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Fuga: Melodies Of Steel 2

Platform(s): Nintendo Switch, PC, PlayStation 4, PlayStation 5, Xbox One, Xbox Series X
Genre: RPG/Strategy
Developer: CyberConnect2
Release Date: May 11, 2023


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Switch Review - 'Fuga: Melodies of Steel 2'

by Chris "Atom" DeAngelus on June 8, 2023 @ 12:30 a.m. PDT

Fuga: Melodies of Steel 2 is a turn-based/tactical RPG with a ramped up battle system for more strategy, as well as a brand new event system that gives you more thrilling choices to affect your experience!

The Tail  Concerto franchise is the most niche of the niche games.

Cyberconnect (best known for its high-octane anime tie-in games) returns to this setting every so often. The first two games, Tale Concerto and Solatorobo: Red the Hunter, were obscure titles, but the latest entry, Fuga: Melodies of Steel became its first game to break out. Perhaps unsurprisingly, it's also the first entry to get a direct sequel. Fuga: Melodies of Steel 2 is about as straightforward of a sequel as you can get. Fortunately, it's a straightforward sequel to an excellent game and manages to capture the magic all over again, if not quite as brilliantly as the first game.

Fuga 2 is set about a year after the true ending of the original game. The land of Gasco has been shattered into a series of floating islands connected by airship travel, but otherwise, things have become peaceful. The children who previously saved the land have returned to their peaceful lives. However, a request from the Gasco army brings the young farmer Malt and his friends to Gasco's new capital city. It turns out the giant tank they used, The Taranis, has repaired itself and refuses to allow entry to anyone except the kids. The same goes for its rival, the dangerous Tarascus. While some of the kids explore the Taranis, it reactivates and starts going on a rampage, seemingly hypnotizing the unfortunate crew members inside. Malt and the remaining members of the Taranis' original crew take the Tarascus to hunt down their old ally and save their friends before the tank destroys the land.

Fuga 2's plot is fun, but it feels a touch too much like a retread of the first game. It's thin on new characters, and many of the plot events feel very similar. It's fun to see the characters again and observe how they've changed since the first game, but so much of the experience is spent chasing one specific enemy and fighting AI drones that the team has less of an impact than in the first game. It's also annoying that the true ending is almost instantly undone by the post-ending epilogue, which mostly sets up Fuga 3. I still had fun, but I almost found myself wishing they'd move on to Fuga 3's plot instead.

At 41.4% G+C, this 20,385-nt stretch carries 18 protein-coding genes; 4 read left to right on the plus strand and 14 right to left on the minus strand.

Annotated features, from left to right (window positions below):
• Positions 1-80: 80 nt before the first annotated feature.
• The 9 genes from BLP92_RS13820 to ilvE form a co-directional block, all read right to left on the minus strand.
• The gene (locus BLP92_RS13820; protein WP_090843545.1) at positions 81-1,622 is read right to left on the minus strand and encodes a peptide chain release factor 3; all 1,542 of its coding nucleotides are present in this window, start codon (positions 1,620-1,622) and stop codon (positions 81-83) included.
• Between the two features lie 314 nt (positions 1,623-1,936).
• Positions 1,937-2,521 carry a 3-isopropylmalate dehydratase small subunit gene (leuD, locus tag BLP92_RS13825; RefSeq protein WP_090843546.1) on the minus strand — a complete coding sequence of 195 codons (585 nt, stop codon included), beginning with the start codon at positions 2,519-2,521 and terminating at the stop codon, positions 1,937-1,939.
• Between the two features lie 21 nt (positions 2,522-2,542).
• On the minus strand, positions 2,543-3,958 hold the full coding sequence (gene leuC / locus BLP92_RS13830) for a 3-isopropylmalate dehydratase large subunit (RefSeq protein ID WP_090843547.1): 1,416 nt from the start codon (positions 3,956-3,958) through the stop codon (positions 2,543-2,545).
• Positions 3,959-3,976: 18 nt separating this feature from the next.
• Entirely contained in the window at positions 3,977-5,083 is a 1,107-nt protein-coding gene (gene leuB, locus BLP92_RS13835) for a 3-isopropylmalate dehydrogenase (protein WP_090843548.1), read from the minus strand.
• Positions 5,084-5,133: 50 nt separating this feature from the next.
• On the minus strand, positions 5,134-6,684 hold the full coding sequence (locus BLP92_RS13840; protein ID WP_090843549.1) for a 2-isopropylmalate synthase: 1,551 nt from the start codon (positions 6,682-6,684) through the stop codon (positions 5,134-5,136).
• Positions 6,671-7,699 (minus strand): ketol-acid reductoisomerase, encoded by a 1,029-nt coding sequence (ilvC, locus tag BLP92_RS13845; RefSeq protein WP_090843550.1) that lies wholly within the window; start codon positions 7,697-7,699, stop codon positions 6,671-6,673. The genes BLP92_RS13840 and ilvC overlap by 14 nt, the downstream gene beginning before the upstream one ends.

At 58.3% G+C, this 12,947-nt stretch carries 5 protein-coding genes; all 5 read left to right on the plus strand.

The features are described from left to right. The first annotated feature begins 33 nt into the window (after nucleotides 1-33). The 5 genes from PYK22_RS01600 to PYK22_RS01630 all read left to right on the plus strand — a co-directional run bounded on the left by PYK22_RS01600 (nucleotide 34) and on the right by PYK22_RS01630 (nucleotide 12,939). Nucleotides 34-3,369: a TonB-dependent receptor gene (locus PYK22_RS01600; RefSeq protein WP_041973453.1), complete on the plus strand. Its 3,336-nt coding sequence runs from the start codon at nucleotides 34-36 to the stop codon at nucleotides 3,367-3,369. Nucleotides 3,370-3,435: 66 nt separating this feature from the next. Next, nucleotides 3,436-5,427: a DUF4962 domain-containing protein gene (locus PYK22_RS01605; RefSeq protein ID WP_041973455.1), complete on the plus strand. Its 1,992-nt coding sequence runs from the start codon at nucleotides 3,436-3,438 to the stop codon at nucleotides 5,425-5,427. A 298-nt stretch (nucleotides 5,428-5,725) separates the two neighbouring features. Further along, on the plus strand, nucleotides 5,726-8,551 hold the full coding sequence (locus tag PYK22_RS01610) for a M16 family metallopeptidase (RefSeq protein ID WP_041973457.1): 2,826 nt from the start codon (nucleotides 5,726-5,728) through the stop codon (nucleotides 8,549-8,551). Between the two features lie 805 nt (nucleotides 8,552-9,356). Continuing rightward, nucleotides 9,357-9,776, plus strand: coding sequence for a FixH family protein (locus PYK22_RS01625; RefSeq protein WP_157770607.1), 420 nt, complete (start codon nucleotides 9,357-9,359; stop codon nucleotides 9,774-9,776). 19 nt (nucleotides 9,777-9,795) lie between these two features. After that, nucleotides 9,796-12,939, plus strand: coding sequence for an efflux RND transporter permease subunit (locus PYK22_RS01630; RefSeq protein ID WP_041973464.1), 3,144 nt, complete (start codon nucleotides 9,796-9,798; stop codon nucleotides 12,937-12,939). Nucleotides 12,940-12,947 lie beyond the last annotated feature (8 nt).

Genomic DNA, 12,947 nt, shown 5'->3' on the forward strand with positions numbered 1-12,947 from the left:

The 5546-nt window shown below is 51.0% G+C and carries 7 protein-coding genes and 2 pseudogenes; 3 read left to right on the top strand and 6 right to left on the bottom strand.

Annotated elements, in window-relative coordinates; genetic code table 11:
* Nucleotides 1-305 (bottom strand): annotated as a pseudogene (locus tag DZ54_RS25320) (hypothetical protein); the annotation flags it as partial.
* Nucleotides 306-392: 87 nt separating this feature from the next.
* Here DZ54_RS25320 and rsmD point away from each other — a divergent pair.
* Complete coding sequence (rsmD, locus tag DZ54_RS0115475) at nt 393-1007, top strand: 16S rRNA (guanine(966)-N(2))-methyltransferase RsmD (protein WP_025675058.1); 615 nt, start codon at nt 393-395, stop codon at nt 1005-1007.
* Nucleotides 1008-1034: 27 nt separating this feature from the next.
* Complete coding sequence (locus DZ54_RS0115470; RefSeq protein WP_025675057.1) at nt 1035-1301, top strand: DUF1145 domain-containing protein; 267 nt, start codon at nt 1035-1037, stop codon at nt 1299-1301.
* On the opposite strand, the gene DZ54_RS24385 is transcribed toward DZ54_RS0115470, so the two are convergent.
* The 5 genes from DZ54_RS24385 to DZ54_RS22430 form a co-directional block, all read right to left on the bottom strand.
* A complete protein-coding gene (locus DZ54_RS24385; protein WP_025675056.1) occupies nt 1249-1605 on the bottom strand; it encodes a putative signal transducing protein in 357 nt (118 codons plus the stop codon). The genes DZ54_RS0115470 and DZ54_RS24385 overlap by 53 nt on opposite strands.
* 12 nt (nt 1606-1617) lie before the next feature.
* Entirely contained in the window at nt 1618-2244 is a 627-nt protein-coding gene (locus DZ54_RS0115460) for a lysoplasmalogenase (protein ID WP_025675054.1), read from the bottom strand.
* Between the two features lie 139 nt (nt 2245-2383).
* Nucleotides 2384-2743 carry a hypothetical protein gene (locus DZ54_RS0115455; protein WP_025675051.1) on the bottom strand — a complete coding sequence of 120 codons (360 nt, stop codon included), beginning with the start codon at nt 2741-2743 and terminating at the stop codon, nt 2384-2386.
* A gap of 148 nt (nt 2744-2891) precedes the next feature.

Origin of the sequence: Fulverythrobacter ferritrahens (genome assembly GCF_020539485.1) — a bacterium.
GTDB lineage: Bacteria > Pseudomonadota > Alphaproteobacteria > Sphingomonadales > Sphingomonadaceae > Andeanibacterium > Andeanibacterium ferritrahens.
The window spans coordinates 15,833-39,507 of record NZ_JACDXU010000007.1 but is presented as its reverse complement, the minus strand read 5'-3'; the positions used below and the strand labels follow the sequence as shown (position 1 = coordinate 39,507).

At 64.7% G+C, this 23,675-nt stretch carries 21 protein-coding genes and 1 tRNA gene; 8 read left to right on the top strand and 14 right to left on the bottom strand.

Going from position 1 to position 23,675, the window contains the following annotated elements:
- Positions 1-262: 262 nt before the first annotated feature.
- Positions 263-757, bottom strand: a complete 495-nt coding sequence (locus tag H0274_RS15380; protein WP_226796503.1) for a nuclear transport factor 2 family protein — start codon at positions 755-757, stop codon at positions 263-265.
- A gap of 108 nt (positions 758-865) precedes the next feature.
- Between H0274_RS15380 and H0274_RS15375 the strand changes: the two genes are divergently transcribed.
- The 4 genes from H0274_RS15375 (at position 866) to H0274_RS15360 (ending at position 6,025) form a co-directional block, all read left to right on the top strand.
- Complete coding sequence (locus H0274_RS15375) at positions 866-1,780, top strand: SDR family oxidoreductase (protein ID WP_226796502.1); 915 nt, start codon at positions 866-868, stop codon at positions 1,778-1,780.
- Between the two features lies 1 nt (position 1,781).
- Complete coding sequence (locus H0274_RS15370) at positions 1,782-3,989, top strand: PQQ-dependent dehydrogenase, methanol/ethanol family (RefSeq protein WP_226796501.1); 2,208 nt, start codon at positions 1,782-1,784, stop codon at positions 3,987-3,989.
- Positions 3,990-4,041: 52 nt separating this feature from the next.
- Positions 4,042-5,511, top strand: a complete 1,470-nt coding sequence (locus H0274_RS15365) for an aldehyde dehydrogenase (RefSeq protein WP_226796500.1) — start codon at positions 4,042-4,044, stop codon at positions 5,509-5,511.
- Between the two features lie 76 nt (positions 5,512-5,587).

The basic gameplay of Fuga 2 is almost identical to the first game. Each level is divided into Slay the Spire-style maps, and players select different routes to explore. Each stop on a map is either a battle, some items, healing, an event, or ruins to explore. Your goal is to choose the best routes for your current team status. Dangerous routes offer more rewards but tougher enemies, so you risk getting worn down by the time you reach an unavoidable and dangerous foe.

There are a few new nodes in Fuga 2. Probably the most notable are Airship nodes, which allow you to spend money earned from battles for a variety of items or bonuses. Airships house mid-level shops where you can replenish items and resources. More importantly, they can also be used for air raids, supply drops and transportation. Air raids allow you to spend money to destroy upcoming enemy battles so you can make difficult routes easier or minimize the amount of necessary combat. You even still get Exp for it! Supply drops let you spend money to give health or SP-restoring nodes along your path. Transportation lets you use the airship to travel to a different route or return to a previous route and take a different direction.

Airships are a neat addition that provide interesting choices. Transportation is the real standout, as the variety of options fit very well with the game's risk/reward design. Players can decide to take on all of the routes for additional rewards or spend resources to eliminate a potentially dangerous challenge. Likewise, players can spend money to obliterate dangerous foes, but I preferred the fights because they yield greater rewards.

The combat system is also almost identical to the first game. It's a turn-based RPG combat system where your entire team is in control of one giant tank. There are three positions on the tank, each of which can be occupied by two characters. The front character determines the weapons and skills, while the back character gives passive buffs depending on their friendship with the front character. You can swap characters at any time, but there's a three-turn cooldown before you can do it again. The HP and SP of the group are all shared, which means that you're effectively playing as one character who gets three turns. Attacks can be divided into cannon attacks, grenade launcher or machine gun, depending on the character. Machine guns are weak but highly accurate and often skilled at stripping armor, while cannons do huge damage but can't really hit fast or airborne enemies. If you've played the first game, it's going to feel very familiar, and if you haven't, it's probably best to start there first.